The Persistent Orchid

Our persistent orchid has bloomed for three months and shows no signs of wilting.

This post pays homage to a special member of our family, a purple spotted white phalaenopsis. Her origins are unknown, but despite under-watering, over-watering, hungry insects, and sporadic care, our persistent orchid has gifted us with speckled white and purple blooms that show no signs of losing their color or perkiness.  This spring she brightens our foyer in a plain clay pot, her speckled blossoms reminding me each day that she is a survivor, an anomaly in her persistent efforts to defy the odds and bloom consistently, persistently each year.  Like her siblings, she is a rescue orchid – either a leftover from our local supermarket, or a recovering victim of my mother’s over watering.

Orchids love regular feeding, a proper pot with growing medium, and filtered lighting. My persistent orchid has all of those, but not always all of them at the same time. For example, during summers she and her siblings live outside under the privet tree or in the shade of the Leland cypress. They feast on fertilizer and enjoy the light filtered by the tree leaves. However, a variety of insects love to find their way to the leathery leaves which, despite my best efforts, by summer’s end look more like lace than orchid leaves.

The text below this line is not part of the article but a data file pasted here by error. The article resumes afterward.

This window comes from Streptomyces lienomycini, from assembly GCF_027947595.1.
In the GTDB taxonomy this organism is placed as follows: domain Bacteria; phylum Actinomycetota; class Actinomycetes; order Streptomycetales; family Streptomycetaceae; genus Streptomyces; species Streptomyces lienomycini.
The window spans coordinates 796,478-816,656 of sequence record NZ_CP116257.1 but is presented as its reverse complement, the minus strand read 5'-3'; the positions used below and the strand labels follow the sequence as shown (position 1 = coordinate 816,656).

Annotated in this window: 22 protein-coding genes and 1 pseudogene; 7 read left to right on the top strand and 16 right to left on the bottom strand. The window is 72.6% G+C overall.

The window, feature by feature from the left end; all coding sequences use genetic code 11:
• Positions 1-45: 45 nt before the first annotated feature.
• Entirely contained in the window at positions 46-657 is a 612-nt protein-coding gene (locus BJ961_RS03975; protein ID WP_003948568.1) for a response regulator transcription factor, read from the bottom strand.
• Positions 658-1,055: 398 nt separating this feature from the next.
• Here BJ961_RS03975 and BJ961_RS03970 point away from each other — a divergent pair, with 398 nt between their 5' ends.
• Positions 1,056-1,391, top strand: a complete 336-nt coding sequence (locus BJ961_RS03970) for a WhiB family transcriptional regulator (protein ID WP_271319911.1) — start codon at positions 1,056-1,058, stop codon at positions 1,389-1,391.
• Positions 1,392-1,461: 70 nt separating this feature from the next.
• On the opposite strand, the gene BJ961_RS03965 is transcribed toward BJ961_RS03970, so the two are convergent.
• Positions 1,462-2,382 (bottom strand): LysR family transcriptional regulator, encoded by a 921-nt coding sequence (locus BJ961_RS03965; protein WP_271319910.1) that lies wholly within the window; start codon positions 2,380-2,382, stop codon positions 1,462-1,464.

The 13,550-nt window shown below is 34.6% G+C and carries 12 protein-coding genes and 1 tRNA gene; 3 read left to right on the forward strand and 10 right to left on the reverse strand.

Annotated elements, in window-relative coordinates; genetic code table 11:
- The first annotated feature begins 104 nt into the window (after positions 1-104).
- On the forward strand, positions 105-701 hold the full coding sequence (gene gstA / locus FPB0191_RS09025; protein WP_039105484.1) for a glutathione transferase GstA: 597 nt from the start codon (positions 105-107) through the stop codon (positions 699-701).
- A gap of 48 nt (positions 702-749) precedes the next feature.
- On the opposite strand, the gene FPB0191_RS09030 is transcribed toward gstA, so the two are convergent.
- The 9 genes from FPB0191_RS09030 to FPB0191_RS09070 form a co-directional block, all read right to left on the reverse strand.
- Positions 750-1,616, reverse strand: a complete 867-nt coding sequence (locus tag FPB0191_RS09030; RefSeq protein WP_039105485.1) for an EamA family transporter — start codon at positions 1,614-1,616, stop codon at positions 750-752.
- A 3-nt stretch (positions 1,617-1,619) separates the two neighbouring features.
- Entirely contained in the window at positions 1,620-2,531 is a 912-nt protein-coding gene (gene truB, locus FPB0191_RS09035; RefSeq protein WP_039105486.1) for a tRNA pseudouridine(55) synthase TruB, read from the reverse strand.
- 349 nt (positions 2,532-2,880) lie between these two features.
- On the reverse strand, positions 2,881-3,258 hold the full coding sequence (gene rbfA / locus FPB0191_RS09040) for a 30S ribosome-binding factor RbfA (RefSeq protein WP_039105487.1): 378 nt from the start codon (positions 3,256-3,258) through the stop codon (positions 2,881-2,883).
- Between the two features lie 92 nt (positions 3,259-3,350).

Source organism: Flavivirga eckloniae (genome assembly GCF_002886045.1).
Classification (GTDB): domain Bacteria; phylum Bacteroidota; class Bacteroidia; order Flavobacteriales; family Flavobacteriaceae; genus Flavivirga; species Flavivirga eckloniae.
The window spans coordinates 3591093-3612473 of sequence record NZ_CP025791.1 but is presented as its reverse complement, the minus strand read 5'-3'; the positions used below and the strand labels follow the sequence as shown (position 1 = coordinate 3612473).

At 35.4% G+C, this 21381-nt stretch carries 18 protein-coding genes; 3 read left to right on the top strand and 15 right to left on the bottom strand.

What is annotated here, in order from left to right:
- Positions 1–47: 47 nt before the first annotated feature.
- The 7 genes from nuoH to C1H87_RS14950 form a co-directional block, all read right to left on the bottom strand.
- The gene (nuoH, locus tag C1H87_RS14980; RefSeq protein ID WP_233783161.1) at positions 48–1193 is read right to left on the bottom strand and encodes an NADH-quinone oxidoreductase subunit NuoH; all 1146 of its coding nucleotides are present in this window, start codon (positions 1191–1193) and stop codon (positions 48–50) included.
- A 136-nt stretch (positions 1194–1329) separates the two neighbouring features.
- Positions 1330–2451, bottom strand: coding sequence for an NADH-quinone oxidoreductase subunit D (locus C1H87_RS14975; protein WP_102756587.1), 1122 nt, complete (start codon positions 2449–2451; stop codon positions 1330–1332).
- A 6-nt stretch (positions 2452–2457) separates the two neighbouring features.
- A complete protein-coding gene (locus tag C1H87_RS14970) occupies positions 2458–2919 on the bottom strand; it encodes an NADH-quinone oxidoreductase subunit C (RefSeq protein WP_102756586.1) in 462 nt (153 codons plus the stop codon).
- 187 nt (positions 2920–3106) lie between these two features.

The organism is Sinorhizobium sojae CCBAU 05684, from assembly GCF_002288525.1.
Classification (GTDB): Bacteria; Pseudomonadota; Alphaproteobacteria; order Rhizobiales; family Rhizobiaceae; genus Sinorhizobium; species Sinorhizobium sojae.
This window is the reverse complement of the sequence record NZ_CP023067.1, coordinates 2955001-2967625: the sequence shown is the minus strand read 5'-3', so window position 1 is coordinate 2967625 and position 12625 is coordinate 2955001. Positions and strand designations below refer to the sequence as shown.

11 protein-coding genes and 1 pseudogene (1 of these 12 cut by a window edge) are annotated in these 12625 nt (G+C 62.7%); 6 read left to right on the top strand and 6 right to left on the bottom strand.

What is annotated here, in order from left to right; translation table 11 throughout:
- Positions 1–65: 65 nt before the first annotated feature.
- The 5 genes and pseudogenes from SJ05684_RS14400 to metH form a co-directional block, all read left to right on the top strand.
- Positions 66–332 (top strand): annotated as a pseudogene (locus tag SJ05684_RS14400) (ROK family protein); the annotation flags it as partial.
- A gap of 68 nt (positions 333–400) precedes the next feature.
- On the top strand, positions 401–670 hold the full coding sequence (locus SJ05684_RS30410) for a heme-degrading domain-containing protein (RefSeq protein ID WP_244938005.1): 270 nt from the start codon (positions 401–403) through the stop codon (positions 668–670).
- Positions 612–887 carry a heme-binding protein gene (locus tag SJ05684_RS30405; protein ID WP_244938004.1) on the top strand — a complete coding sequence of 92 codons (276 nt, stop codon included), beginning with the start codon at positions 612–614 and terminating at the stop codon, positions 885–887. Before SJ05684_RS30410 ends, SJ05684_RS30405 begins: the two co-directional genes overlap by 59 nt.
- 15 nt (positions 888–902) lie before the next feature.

Ironically, my relationship with orchids has been equally persistent. When I lived in the islands, growing orchids was easy – just attach a plant to a tree trunk, water occasionally, wait until it blooms, and enjoy. Or, stick one in a pot with pieces of tree fern trunk, put in a shady spot, water when dry, and wait until it blooms. Either, way, growing orchids in the tropics is about as easy as growing daffodils in Georgia. Of course, as with daffodils, if one feeds, waters, or prunes, the blossoms are bigger, brighter, and last longer.

When I first moved back to the mainland, I hung my orchids in the shower where they enjoyed multiple daily showers which provided them more than enough moisture to flourish. This worked well until my family complained that the orchid blooms left no room for proper bathing or hair-washing. Reluctantly, I experimented with a variety of indoor solutions, none of which worked as well as hanging them in the shower.

Now, during the winter, my orchids perch on the sides of our garden bathtub underneath a large window with a shade to filter the light. Once inside, new leaves grow and the plants rest during the long winter months. Yet, although the temperature is perfect, the air is dry with no rainfall to nourish their roots. I spray constantly and feed weekly, but without natural rain they are constantly thirsty and prone to drying. Still, they and I persist through the winter and by March at least one sends up a flowering stem.

The blooms scattered along the stem are my reward and a reminder that somewhere in my DNA lives a vestige of my maternal grandmother’s green thumb. A grandmother who left us when I was sixteen, but who somehow continues to live in my aging body. One of my aunts inherited her gift for gardening, and now, apparently, I have inherited that gift. Each spring, when orchid flowers bloom I am reminded that both during and after life, families are inextricably connected.  Life can be tough, but if we are persistent, like the orchid we will bloom.

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